around the traps

around the traps

what's news?

A little update for those who haven't heard through other channels...

L broke her foot a few weeks back; the novelty of that has certainly worn off. She spent a week in a plaster 'backslab' cast; and is now in one of those moon boot contraptions and on crutches until Christmas.

It happened when she tripped on a crappy, broken footpath; fell over and twisted her foot. She 'fractured her fifth metatarsal' which is apparently at least as painful as it sounds.

There's not a hell of a lot more you can say about that, really. It sucks, it's ongoing, we look forward to the end of it.

Bugger! Then this week we got rear-ended. An ambulance came out of a side street through a red light; so the motorbike in front of me pulled up in a hurry; so I pulled up in a hurry to avoid collecting the bike; then the Audi behind me pulled up......almost in time to avoid clipping me.

You can't really see the damage in the photo, but the quote just came back at $1800 to fix it. Ever get the feeling approved repairers aren't shy to quote up? Anyway. It'll be going on the other guy's insurance. I feel bad for him since it was really the ambulance's fault - although you can't really fault them either. Ambos have to do crazy stuff to get through Sydney traffic. Unfortunately in this case, there was a car accident because we had to take drastic action to avoid them.

Meanwhile, work is crazy. I live in Interesting Times.

So anyway. That's what we're up to.

mix tapes

Around The Country In 22 Days: The Orange Mix Tape.

For all the convenience of an ipod or the sound quality of a CD, for some reason discs and playlists just don't have the same feel as a mix tape. Probably just nostalgia I guess. But there was something kind of satisfying about the way you could slam a tape into the car stereo, and you were away.

In my first car, the venerable Industrotank, the centre console spent its entire time filled with tapes. I didn't even have to take my eyes off the road. I could pull out the current tape; flip it into its case with one hand; move it to the back of the console; then flip out the tape at the front of the queue and slap it into the stereo.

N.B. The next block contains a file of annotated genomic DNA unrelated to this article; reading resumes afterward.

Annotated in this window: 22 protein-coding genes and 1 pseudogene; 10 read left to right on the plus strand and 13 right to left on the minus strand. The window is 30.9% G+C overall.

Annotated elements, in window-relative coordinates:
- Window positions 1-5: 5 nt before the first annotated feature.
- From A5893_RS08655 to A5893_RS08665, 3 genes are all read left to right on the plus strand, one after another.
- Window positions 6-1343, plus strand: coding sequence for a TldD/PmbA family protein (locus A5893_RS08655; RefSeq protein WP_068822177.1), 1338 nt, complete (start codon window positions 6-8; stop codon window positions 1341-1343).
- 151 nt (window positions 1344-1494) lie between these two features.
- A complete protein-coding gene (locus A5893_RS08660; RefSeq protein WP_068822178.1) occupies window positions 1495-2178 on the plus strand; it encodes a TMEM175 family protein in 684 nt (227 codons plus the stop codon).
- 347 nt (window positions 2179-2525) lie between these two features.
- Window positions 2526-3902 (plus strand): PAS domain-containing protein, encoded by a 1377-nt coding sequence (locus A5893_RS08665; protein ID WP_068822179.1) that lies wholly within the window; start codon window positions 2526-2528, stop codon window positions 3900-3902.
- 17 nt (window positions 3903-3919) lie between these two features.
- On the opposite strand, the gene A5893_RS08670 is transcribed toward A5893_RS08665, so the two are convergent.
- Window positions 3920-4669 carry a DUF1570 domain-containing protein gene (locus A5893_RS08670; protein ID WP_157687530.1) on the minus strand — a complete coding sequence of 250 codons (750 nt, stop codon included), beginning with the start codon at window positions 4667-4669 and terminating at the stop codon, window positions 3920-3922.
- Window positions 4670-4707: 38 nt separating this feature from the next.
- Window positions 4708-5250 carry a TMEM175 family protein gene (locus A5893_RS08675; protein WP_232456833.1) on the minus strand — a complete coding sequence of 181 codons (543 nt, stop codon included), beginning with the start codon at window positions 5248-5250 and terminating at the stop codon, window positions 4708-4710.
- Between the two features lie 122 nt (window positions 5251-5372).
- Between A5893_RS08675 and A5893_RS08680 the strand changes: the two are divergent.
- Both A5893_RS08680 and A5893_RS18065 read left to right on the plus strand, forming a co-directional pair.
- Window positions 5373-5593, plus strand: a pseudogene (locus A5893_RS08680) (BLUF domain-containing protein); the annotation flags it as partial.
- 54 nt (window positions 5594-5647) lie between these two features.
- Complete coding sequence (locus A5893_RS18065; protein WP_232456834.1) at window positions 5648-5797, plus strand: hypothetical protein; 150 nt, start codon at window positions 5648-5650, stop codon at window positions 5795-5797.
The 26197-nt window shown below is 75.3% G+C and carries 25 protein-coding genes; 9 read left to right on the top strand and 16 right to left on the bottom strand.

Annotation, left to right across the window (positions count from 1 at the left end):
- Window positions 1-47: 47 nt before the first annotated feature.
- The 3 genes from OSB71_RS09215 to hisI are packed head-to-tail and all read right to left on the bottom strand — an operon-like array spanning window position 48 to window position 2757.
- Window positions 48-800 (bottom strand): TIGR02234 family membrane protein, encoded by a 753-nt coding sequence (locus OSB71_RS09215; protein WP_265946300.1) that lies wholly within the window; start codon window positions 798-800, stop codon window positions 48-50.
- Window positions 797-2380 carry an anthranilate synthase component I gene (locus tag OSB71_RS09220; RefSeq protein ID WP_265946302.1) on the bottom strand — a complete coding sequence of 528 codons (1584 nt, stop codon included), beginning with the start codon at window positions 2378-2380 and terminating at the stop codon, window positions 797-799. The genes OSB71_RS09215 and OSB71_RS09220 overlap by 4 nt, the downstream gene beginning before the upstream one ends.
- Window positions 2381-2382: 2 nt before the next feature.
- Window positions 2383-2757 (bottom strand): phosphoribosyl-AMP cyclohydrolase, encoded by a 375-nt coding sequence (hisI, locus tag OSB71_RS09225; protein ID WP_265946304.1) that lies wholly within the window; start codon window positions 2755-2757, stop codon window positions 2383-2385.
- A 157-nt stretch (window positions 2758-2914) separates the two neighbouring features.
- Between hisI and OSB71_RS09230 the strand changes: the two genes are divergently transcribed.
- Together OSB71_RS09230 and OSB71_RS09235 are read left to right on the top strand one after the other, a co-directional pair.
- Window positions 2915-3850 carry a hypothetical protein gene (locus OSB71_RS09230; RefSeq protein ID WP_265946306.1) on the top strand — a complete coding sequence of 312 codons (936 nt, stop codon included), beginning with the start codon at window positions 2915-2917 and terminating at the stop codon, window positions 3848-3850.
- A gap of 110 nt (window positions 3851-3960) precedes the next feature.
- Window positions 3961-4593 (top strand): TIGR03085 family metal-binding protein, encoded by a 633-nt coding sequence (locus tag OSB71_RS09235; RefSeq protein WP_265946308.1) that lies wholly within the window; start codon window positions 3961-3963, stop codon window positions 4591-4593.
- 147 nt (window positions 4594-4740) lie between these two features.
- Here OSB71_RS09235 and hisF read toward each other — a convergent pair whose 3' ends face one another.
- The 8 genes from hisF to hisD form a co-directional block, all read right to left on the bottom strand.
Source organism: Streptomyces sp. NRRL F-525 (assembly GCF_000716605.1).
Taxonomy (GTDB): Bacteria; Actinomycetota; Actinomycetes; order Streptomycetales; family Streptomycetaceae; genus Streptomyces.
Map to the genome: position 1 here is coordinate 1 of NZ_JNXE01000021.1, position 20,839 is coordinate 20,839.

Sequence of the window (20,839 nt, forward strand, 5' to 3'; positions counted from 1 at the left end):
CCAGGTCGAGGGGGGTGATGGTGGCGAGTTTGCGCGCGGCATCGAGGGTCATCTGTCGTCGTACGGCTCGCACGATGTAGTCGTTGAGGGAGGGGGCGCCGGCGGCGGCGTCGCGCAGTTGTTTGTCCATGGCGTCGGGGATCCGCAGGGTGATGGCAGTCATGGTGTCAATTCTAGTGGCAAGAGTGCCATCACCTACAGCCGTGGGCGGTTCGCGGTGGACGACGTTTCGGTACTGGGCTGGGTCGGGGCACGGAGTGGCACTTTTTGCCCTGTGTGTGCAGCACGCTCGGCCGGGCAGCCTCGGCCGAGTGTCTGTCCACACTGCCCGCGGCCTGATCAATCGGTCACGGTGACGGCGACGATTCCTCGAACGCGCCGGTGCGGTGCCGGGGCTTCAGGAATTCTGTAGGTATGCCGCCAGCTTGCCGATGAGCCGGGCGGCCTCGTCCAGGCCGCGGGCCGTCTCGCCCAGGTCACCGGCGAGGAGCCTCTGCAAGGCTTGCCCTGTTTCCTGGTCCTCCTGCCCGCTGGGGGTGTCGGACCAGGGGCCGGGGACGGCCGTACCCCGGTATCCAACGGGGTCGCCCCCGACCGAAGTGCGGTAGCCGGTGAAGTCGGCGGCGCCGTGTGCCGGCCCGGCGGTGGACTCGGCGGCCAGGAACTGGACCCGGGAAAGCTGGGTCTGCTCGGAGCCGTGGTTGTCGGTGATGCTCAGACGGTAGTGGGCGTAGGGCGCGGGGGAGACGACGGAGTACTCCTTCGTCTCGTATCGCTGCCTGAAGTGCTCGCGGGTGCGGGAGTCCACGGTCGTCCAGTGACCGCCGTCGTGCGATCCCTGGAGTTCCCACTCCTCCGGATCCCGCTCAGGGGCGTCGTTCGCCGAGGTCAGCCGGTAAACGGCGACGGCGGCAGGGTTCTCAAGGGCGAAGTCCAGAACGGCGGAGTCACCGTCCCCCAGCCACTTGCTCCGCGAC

You really can't do that with CDs. With CDs, sooner or later you have to look down. Not good. Ipod's ok so long as you don't mind the insanity of 60gigs + ecclectic taste + set to random.

Mix tapes took time and planning. You had to work out what you wanted to fit on; then you had to check that you weren't going to run out of tape mid-song; then get taping. If you were impatient and didn't mind reducing your favourite songs to Chipmunks covers, you might use high speed dubbing.

Meanwhile you'd try to scribble all those track names onto the inserts, which all had two things in common. First, they resisted ball points, but flowing ink pens took forever to dry; so you had to damn careful not to smudge them. Second, they always seemed to be one line too short (five lines if it was a punk tape).

So anyway by the time your tape was finished, you'd invested plenty of time in it. Why not run off a couple of copies for your mates after all that? Except of course now you've got to do that damn insert all over again ;)

All hail the mix tape.


around the traps

mob rules

Since I started my professional/work blog, I try not to post Web Stuff™ here. But this is a bit different.

Every once in a while, something happens in my professional life which I want to share with everyone - not just my industry colleagues.

A few weeks ago at a conference the lights dimmed, the screens lit and we watched Mark Pesce's closing keynote for Web Directions South. It was called Mob Rules and just one of the after effects is the start of a grass roots mesh networking movement across Australia.

That presentation is now available thanks to Mark putting it on YouTube: Web Directions South 2007 | Mark Pesce, "Mob Rules" (for the first 2 minutes you might not be quite sure where it's going, but trust me and just stick with it).

If nothing else it will show why mobile phones may be far more significant for the third world than they ever were to developed nations. For many of us, mobiles are toys; they amuse us and they are convenient. But they are unlikely to fundamentally change our lives at the food and shelter level.

For the fishermen of Kerala, this is not the case. Being able to phone ahead to market has changed their lives, from randomly making a profit or loss with their catch to consistently being able to make a profit. It has also changed the markets from randomly having no fish at all, or too much fish.

You can read about it on Mark's blog (Mob Rules (The Law of Fives)) or watch the slides/audio on the Web Directions South website (Web Directions South 2007 | Mark Pesce, "Mob Rules").